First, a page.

New reports today are that the American Cancer Society is rethinking its position on advocating for aggressive screening of breast and prostate cancers. The lack of evidence of the benefits of screening has been around for a while (just ask UNC’s Dr. Nortin Hadler). But Hadler’s campaign is drawing other researchers and finally bearing fruit:
Both [the PSA test and mammograms] have a problem that runs counter to everything people have been told about cancer: They are finding cancers that do not need to be found because they would never spread and kill or even be noticed if left alone. That has led to a huge increase in cancer diagnoses because, without screening, those innocuous cancers would go undetected.
At the same time, both screening tests are not making much of a dent in the number of cancers that are deadly. That may be because many lethal breast cancers grow so fast they spring up between mammograms. And the deadly prostate ones have already spread at the time of cancer screening. The dilemma for breast and prostate screening is that it is not usually clear which tumors need aggressive treatment and which can be left alone.
This goes right to the heart of what is wrong with our health care system. Costs are skyrocketing, in part because of all these screening tests. Add in aggressive treatment for conditions that don’t need treatment – like, apparently, many “innocuous cancers,” and you are really wasting money. That’s not the worst of the problem however. This overtreatment means that our medical system often delivers what North Hadler calls “type II medical malpractice” or excellent care delivered very well that is completely unnecessary and ineffective.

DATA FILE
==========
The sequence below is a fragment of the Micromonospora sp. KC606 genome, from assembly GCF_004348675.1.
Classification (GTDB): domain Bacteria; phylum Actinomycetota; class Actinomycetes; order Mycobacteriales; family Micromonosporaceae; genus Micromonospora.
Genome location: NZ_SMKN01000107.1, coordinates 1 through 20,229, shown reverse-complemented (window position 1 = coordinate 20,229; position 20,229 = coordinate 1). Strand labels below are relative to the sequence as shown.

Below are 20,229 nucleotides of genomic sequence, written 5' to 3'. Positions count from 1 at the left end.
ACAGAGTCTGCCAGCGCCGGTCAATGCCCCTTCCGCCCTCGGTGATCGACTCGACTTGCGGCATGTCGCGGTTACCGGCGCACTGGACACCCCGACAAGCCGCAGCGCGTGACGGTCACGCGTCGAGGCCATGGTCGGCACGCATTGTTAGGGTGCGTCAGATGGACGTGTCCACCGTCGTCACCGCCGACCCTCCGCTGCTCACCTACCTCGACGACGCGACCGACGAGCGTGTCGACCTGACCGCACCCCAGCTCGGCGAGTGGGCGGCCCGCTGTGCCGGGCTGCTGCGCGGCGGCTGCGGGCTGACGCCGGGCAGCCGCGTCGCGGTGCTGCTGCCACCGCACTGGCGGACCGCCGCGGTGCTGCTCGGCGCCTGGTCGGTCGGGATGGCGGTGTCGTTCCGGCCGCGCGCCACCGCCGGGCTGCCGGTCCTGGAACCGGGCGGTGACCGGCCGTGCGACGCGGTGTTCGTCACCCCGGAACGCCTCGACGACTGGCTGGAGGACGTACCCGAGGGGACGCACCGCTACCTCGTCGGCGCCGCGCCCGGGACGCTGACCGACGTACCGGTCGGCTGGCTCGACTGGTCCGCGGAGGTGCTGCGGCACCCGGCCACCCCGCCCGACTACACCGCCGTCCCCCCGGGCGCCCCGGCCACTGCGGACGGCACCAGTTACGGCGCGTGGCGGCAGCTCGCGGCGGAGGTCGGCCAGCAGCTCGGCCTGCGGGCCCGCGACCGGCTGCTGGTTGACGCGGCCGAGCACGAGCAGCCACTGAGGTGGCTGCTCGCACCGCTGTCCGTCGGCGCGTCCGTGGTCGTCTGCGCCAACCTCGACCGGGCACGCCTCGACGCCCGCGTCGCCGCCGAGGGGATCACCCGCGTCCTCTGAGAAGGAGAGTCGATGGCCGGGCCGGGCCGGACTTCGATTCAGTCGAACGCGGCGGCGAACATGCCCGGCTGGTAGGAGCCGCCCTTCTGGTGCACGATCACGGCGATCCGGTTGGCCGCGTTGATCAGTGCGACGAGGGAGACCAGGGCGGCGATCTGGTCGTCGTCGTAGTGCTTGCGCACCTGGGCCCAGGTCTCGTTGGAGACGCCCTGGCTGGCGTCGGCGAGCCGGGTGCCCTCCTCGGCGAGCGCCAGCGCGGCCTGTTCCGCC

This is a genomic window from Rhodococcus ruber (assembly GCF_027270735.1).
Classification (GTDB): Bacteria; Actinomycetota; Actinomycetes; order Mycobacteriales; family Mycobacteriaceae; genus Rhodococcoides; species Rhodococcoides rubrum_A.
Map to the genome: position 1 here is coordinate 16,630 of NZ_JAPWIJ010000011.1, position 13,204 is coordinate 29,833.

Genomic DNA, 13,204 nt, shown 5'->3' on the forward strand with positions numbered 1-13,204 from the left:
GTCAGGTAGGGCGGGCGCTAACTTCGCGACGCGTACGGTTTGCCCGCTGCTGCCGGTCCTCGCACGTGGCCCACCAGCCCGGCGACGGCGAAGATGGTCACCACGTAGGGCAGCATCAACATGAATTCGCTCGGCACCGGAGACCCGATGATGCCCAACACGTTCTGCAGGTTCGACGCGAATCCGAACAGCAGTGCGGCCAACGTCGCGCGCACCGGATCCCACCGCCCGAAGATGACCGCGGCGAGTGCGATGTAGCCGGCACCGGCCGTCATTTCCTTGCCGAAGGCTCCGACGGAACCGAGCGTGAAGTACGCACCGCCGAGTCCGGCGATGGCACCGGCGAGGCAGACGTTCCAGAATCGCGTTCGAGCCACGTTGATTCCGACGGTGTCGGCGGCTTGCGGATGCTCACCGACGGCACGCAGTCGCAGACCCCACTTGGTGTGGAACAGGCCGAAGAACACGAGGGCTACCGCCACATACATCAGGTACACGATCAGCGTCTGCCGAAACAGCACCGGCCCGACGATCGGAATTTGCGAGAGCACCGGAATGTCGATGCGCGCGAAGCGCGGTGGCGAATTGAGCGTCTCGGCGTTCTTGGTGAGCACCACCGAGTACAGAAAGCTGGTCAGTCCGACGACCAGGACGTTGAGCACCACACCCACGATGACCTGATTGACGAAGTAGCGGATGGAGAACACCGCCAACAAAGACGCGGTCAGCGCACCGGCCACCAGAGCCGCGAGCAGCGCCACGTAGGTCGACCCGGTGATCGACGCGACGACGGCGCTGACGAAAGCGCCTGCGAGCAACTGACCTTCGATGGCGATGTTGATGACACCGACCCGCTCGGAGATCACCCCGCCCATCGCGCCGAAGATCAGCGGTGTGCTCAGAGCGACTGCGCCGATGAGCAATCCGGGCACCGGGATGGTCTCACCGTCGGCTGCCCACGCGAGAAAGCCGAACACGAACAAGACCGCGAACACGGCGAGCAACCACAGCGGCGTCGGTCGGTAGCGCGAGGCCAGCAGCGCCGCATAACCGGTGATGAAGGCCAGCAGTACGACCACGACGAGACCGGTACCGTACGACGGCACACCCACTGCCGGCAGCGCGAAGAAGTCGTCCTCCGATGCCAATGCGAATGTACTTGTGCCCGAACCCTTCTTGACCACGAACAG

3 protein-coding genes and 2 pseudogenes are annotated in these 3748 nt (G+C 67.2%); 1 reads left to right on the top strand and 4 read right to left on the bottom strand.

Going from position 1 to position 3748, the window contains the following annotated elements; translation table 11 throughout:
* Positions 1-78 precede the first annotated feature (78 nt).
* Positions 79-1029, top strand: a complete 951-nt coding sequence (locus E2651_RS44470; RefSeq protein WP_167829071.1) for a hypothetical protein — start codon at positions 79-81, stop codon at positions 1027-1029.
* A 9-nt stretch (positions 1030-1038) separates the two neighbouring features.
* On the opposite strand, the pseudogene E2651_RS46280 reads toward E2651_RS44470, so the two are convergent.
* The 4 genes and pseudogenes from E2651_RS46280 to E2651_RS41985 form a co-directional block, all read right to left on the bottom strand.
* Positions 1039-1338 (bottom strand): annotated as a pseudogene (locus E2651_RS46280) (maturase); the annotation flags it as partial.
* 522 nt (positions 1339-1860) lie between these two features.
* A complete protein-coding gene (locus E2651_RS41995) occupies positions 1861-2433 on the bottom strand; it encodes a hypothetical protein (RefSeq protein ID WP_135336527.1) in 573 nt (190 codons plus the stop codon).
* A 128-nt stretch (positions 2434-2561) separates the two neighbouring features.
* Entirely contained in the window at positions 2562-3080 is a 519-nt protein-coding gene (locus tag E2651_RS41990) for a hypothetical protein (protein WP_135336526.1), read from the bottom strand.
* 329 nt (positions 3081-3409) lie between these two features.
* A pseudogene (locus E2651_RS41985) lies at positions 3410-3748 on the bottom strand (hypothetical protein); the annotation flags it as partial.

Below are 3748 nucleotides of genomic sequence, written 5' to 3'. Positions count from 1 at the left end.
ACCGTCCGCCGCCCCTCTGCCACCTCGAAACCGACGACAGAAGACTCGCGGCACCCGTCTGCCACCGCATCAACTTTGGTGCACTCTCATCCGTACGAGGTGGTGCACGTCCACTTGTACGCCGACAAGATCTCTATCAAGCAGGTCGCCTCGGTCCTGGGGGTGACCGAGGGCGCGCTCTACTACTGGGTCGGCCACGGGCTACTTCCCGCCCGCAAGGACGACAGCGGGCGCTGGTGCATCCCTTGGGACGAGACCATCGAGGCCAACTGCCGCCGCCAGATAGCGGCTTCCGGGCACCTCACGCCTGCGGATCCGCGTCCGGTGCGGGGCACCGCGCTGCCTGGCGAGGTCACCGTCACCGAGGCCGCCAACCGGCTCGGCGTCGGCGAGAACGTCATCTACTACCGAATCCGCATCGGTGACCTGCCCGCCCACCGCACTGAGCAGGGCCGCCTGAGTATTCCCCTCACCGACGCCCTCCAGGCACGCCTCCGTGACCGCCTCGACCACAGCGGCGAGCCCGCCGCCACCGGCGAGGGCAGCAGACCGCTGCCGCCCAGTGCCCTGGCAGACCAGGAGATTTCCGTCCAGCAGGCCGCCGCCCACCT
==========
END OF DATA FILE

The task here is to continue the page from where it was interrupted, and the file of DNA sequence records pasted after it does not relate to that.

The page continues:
Even excellent care can have serious side effects. Think about the estimated 20% of men who undergo treatment for prostate cancer who end up either incontinent, impotent, or have other serious side effects. And this is for excellent treatment delivered well. The catch? Many didn’t need the treatment in the first place.
This is going to be one of the most wrenching changes in our crazy health care system. We believe we should get every test, every treatment no matter what. But this really isn’t solely or even primarily a matter of cost. Overtesting and overtreatment means delivery of care that is ineffective and harmful. The current reform bills move us towards addressing these issues with money for research on the comparative effectiveness of treatments, drugs, and other procedures. But changing people’s attitudes about how they and their families get health care will be the real challenge.